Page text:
futurerevolutions asked: What exactly are the approximate races of Alana and Marko? Like it's a fantasy/sci-fi deal so I know they're aliens but, let's be real, I seriously doubt the team would stray from this kind of question since they write a comic like this and the artist is an ~awake~ WoC?????
“This is an original fantasy book with no superheroes, two non-white leads and an opening chapter featuring graphic robot sex. I thought we might be cancelled by our third issue.”
- Brian K. Vaughan (x)
Both Brian and Fiona have repeatedly said that their heroes are PoC. And of course it’s clear from Fiona’s illustrations that neither Alana nor Marko are white, but that Alana has darker skin than Marko.
The only featured/recurring character in the Saga universe who actually seems to have white skin is The Stalk.
However, I still come across white-washed Saga fan art and fancasting posts, which never cease to amaze and infuriate me. No matter how pretty the art, I will never repost that shit.
If people genuinely see these characters as white, they need to check their eyesight or their racism. And I doubt the optometrist will find any deficiencies.
Thanks for the ask. I haven’t had a good rant on this subject in a while!
Personal pet peeve is folks who think Marko is white. He ain’t.
Marko is meant to be Asian- more specifically, I combined features from a handful of Japanese models and actors when I was designing him. I can see why people sometimes mistake him for white, because I avoided using exaggerated racial markers (slanted eyes, rounded nose, etc). With simple cartoon drawings like these, a lot is left to the reader’s imagination. So I accept there will be some misidentification because I didn’t draw Marko’s family like Mulan characters, haha.
I see Alana as having mixed heritage. When I drew her father I was envisioning an Indian man. Her mother remains a mystery!
Spring has sprung in our backyard and it’s never going to snow again ever.
Today in business as usual, a nice elderly man had to be given a stern talking to about his repeated viewing of porn in the computer lab, and another gentleman thought it totes acceptable to roam the library with a giant live snake wrapped around his arm.
In a new budget released today from Representative Paul Ryan (R-WI), the House Budget Committee Chairman denounces the critical role that the Institute of Museum and Library Services (IMLS) plays in supporting civic engagement, literacy and lifelong learning in more than 123,000 libraries nationwide. Rep. Ryan recommends that the federal government not have a role in libraries and that Congress shift the federal agency’s responsibilities to the private sector in his 2015 fiscal year budget resolution.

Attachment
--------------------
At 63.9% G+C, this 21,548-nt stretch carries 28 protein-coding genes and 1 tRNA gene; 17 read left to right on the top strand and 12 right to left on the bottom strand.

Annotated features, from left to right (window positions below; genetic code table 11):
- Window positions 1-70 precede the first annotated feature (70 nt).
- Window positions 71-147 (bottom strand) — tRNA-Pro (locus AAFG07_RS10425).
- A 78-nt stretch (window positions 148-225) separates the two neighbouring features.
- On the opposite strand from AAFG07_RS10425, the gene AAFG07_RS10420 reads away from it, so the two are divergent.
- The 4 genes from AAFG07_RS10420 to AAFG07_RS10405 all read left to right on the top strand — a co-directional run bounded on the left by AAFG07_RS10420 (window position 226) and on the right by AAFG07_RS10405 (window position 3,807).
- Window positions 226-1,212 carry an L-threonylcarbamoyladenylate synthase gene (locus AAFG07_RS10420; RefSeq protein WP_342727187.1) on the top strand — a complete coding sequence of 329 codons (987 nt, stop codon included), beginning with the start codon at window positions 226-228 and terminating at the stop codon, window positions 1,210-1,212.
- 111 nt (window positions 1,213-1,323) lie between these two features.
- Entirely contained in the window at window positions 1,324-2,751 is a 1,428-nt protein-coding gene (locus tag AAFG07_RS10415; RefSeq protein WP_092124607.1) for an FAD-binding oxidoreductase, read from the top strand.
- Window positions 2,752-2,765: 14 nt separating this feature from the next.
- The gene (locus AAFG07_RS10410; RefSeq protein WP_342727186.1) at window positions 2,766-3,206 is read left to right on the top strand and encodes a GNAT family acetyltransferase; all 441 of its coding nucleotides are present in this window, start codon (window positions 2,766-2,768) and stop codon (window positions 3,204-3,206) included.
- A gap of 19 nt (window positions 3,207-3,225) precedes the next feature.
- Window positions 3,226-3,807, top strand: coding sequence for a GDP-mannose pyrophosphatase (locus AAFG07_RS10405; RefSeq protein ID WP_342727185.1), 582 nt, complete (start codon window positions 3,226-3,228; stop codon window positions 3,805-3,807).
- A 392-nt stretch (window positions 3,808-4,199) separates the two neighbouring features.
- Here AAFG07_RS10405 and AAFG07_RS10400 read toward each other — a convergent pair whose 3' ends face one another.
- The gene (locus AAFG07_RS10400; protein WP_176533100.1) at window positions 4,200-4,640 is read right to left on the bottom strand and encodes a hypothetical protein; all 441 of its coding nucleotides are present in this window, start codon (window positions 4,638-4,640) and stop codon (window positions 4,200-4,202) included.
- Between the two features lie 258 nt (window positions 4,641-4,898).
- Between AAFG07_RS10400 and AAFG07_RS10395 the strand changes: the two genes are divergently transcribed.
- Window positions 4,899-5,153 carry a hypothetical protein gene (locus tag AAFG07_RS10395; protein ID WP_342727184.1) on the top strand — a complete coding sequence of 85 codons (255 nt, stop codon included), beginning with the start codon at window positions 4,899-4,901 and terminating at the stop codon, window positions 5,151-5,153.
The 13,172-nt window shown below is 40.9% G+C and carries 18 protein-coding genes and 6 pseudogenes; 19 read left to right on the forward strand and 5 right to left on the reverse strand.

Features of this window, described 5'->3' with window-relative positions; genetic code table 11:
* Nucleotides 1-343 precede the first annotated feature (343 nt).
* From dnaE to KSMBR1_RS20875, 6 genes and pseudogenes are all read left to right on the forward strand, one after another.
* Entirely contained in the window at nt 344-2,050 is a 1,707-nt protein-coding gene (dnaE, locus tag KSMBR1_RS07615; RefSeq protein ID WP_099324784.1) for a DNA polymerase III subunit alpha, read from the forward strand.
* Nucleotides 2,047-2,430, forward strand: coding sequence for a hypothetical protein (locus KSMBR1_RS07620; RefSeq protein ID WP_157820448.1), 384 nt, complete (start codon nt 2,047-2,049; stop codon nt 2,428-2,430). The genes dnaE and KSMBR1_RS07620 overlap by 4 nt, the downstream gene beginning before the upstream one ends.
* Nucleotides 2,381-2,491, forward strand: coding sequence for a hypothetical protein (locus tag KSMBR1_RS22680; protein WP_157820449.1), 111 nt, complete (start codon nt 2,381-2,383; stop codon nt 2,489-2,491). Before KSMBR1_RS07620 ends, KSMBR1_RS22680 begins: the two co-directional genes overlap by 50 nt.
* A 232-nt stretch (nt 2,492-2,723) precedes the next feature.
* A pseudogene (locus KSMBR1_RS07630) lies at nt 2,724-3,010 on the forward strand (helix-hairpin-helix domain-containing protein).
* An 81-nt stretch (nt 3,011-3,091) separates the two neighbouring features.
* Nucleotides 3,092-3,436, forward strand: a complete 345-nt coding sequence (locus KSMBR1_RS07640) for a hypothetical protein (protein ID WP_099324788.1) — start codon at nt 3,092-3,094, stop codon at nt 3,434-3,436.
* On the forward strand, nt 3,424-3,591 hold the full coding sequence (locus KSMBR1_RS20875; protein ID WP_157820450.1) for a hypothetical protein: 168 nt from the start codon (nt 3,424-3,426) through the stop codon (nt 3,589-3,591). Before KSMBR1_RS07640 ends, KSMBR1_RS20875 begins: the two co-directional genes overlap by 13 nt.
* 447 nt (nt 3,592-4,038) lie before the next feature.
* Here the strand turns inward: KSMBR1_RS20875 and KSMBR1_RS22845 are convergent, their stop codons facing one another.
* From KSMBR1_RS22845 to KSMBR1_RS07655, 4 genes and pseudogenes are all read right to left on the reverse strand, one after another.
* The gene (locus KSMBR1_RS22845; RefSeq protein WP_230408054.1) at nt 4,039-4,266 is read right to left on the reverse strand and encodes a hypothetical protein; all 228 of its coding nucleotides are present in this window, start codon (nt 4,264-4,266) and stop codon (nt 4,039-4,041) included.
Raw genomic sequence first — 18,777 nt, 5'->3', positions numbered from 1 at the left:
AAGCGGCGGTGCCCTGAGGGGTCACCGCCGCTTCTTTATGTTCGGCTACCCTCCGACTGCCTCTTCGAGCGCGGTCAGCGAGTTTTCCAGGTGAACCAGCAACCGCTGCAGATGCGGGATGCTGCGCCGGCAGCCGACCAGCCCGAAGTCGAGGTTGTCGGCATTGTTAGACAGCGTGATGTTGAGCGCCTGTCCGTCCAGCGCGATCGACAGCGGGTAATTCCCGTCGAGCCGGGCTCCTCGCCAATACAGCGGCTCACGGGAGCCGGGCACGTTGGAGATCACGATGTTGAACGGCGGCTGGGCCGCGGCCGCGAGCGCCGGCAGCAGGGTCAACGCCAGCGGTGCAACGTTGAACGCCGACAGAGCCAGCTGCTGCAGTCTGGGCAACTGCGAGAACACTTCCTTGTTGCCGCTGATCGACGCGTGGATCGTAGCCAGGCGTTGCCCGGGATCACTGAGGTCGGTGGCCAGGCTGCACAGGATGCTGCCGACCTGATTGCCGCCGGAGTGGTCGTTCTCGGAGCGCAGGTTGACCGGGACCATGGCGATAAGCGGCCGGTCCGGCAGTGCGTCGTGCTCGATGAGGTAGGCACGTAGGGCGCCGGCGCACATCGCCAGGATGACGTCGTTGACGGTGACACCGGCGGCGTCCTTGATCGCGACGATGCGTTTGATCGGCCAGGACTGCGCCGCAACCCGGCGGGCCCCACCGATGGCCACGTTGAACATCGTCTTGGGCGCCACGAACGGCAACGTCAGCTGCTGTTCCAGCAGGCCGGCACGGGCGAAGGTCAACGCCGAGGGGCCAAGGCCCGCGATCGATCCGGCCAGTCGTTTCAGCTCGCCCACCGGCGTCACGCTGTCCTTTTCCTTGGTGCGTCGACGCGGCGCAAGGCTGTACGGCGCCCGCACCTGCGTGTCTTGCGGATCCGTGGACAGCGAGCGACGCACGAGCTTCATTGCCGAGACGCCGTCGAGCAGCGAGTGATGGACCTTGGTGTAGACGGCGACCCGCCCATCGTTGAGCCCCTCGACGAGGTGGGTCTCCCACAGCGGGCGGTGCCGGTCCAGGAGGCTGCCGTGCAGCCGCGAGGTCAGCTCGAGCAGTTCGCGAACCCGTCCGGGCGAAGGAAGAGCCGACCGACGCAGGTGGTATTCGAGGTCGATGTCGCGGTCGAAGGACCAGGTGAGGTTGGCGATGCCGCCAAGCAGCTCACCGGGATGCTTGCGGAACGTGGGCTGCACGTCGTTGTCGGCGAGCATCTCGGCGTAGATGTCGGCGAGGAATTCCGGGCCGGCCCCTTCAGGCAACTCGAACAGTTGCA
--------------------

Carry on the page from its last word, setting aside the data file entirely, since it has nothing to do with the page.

Facts about library use in Rep. Paul Ryan’s own state of Wisconsin:
- Just blocks from Rep. Ryan’s Wisconsin office, more than 716,000 visitors used the Hedberg Public Library in Janesville, Wisconsin to access library computers and research databases, check out books and receive job training in 2013.
- More than 65 percent of Wisconsin libraries report that they are the only free access point to Internet in their communities.
- The Institute of Museum and Library Services administered more than $2.8 million in the 2014 fiscal year to help Wisconsin libraries prepare young students for school and provide lifelong learning opportunities for all Wisconsin residents.
- The state of Wisconsin reported that more than 215,000 children participated in summer reading programs in state public libraries.
Advocates can support IMLS by tweeting Rep. Ryan at @RepPaulRyan.
Forever crushing on tv dads
The more I learned about Saint-Exupéry, the more I despaired of ever being able to put him on the page in a way that captured all his many and contradictory aspects. He was a revered writer, of course, but he was also an inventor who held several patents; a skilled mathematician; an astounding magician; an infuriating man who nonetheless managed to capture women’s hearts through his unique blend of charisma, awkward charm, talent, and helplessness; a great French patriot; an incredible pilot; a depressed man who loved humankind; a man whose mind and heart were a wonder to me, yet who insisted that character can be measured only by one’s actions, and not one’s thoughts or words. How could I convey all this without straying into biography or losing the thread of the story I wanted to tell?
The Rumpus Interview with Ania Szado, author of Studio Saint-Ex